A hero is hanging in there!
In the early evening skies of February, it’s possible to see a sideways stick man, with your imagination turned up a bit! It’s the constellation Perseus the Hero. Perseus is not in the upper echelon of constellations, but it’s distinct and has a great story.
Perseus is a little below the overhead zenith in the high western Butler heavens. Our hero is between the bright constellation Cassiopeia the Queen, which looks like a bright sideways “W,” and the Pleiades, a bright star cluster resembling a tiny Little Dipper. You may want to save your neck and back and recline on a lawn chair to check out Perseus, or at least lean back against the side of your car or whatever. It’s up there!
Perseus’s head is near Cassiopeia, and his feet are just to the right of the Pleiades. One of his arms hangs below his body and is relatively bright and straight, but his other arm pointing toward the zenith is much fainter.
Astronomically, Perseus is a treasure chest of wonderful little star clusters and other great stuff because it lies in the plane of our disk-shaped Milky Way Galaxy. The Perseus Double Cluster is a must-see, easily seen with the naked eye in moderately dark skies. It looks like a pale white patch between the triangular head of Perseus and the constellation Cassiopeia.
With even a small telescope or a pair of binoculars, you can easily catch the stunning beauty of the Double Cluster, made up of relatively young stars over 7,000 light-years away. That converts to over 40,600 trillion miles!
Through my large telescopes, the Perseus Double Cluster is always a hit with folks at my stargazing parties.
According to Greek and Roman mythology, Perseus was one of the many “love children” of Zeus, the king of the gods of Mount Olympus. Zeus got around! Because of his father, Perseus was half god-half mortal and was said to be one of Zeus’s favorite offspring.
As the story goes, reports came into Mount Olympus about this awful monster, Medusa, who was stoning the countryside. Medusa was a gorgon, who instead of hair had hundreds of long snakes protruding from her head. Isn't that lovely?
Medusa was so menacing that when she roamed the countryside, she turned everyone who even glanced at her into stone statues. Something had to be done! Whole cities were turning into statue gardens.
Zeus turned to Perseus to slay Medusa and put her stoning business out of business. He equipped his son with a pair of winged shoes from Hermes, the messenger of the gods. He also armed Perseus with a very sharp sword and a magic shield borrowed from Athena, the goddess of wisdom.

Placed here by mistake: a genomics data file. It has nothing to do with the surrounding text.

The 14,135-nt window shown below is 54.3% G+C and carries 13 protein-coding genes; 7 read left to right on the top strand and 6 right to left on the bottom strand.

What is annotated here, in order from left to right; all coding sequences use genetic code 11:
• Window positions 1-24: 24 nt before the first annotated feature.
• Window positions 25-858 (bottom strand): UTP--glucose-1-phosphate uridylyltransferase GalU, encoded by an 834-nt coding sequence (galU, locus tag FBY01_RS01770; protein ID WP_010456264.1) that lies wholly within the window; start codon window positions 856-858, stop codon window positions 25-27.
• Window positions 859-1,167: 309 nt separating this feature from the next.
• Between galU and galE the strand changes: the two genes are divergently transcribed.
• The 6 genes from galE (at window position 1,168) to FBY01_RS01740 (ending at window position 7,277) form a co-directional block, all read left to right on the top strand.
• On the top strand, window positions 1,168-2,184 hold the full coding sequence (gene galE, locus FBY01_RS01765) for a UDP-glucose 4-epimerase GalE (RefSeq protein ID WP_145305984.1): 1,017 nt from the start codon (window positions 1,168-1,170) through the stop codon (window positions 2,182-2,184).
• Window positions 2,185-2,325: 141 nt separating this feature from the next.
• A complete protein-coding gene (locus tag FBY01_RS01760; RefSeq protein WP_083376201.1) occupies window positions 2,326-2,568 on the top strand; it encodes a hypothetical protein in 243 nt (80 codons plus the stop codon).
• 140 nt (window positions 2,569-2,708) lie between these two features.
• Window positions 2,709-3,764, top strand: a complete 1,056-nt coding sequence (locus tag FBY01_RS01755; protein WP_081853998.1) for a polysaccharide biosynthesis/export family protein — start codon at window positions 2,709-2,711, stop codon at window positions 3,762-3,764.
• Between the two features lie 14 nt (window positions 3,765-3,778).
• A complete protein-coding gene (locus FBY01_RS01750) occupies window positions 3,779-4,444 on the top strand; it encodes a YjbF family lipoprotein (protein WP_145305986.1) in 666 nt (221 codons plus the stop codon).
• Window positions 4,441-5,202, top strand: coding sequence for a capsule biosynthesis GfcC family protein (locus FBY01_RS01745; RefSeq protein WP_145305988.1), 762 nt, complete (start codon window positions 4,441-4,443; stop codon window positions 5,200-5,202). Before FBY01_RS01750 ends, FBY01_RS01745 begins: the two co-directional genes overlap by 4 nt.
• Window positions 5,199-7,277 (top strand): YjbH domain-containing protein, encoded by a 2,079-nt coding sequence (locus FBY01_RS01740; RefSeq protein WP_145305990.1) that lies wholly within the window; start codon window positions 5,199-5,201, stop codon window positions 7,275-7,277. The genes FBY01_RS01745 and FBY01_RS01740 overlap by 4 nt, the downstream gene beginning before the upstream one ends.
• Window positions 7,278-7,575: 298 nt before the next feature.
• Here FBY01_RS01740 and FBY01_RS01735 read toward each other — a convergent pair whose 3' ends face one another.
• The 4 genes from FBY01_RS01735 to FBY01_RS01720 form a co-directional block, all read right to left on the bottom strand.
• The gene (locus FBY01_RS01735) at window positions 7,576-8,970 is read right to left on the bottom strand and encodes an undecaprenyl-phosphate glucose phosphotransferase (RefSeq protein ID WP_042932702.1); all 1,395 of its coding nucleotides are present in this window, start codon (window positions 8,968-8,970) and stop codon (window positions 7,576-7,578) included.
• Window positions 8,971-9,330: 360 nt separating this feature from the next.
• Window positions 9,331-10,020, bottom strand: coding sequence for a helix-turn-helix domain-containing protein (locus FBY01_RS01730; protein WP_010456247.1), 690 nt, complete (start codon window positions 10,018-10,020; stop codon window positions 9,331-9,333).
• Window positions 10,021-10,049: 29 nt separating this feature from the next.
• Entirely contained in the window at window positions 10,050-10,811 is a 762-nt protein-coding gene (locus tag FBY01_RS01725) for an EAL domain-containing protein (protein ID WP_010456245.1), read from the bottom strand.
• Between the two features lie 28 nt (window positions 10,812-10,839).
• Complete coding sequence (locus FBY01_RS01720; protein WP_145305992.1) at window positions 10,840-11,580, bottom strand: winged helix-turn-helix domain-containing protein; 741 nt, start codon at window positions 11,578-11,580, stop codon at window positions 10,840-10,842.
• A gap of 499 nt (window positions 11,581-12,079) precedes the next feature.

With his winged shoes, Perseus flew off after Medusa. Using Athena’s magic shield, he could spot Medusa without getting himself turned to stone. Please don’t ask me how he did that. I’m not all that familiar with magic shields.
Anyway, using the shield and the razor sword, he lopped the head of Medusa right off. He then flew back to the Mount Olympus area with the severed snake head so it could be buried in a pit and covered with heavy boulders. Even the severed head of the gorgon could turn you into stone. Medusa was worse than nuclear waste!
The constellation Perseus appears to be flying high in the western sky, towing the head of Medusa, so be careful when you look at our hero. I don’t want you stoned! Right about where the head of Medusa is in the constellation is a star called Algol, also known as “the demon star.”
Algol is what’s known as an eclipsing binary star, a pair of stars that orbit each other in a three-day cycle. Because the stars rapidly circle each other and regularly eclipse each other, Algol dims significantly for about five hours every couple of days. The demon star is sinisterly blinking at you … a reminder of the menacing Medusa.
Celestial Happening this week: The bright planets Jupiter and Venus are the brightest starlike objects in the early evening western sky right now.
Venus is the brighter of the two, to the lower left of Jupiter. Through the rest of February, Jupiter and Venus will draw closer and closer to each other in the post twilight sky.
Mike Lynch is an amateur astronomer and retired broadcast meteorologist for WCCO Radio in Minneapolis/St. Paul. He is the author of "Stars: a Month by Month Tour of the Constellations," published by Adventure Publications and available at bookstores and adventurepublications.net. Contact him at firstname.lastname@example.org